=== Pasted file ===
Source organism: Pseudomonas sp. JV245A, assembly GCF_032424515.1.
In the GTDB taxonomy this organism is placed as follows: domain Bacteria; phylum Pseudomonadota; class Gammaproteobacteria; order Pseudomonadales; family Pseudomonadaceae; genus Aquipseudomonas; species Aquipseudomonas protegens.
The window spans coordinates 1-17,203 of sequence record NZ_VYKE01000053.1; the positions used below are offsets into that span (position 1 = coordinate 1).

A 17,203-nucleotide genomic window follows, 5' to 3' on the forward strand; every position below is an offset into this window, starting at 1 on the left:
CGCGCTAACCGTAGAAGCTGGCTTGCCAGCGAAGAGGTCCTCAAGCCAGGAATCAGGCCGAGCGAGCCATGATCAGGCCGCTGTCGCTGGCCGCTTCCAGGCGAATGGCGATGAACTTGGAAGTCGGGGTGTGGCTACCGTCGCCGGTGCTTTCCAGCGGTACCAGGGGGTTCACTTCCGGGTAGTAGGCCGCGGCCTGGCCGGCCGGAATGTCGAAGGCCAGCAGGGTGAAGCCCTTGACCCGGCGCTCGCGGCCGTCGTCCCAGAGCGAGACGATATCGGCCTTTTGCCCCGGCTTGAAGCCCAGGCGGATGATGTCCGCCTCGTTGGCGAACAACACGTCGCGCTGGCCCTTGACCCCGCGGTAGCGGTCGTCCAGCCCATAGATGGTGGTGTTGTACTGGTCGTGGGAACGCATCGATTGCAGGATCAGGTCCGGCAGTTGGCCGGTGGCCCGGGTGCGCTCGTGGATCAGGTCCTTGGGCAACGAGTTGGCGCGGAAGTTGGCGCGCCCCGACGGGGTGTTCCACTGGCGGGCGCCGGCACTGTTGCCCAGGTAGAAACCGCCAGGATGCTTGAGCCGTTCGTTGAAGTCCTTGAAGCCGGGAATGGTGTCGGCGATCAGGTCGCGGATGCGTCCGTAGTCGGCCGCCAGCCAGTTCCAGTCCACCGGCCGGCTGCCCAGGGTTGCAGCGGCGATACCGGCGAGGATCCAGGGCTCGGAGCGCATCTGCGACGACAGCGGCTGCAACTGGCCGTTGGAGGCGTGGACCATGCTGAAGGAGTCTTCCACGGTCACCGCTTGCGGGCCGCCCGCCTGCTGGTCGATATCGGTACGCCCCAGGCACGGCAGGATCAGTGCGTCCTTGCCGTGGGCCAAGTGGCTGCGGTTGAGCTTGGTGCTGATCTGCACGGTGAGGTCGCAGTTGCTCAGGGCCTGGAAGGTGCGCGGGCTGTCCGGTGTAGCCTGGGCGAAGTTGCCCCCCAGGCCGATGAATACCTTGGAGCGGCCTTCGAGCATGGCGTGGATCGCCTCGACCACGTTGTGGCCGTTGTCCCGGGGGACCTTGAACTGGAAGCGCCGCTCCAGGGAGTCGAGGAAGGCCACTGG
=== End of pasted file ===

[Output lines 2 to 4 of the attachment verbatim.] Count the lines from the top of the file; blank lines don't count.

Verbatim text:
In the GTDB taxonomy this organism is placed as follows: domain Bacteria; phylum Pseudomonadota; class Gammaproteobacteria; order Pseudomonadales; family Pseudomonadaceae; genus Aquipseudomonas; species Aquipseudomonas protegens.
The window spans coordinates 1-17,203 of sequence record NZ_VYKE01000053.1; the positions used below are offsets into that span (position 1 = coordinate 1).

A 17,203-nucleotide genomic window follows, 5' to 3' on the forward strand; every position below is an offset into this window, starting at 1 on the left: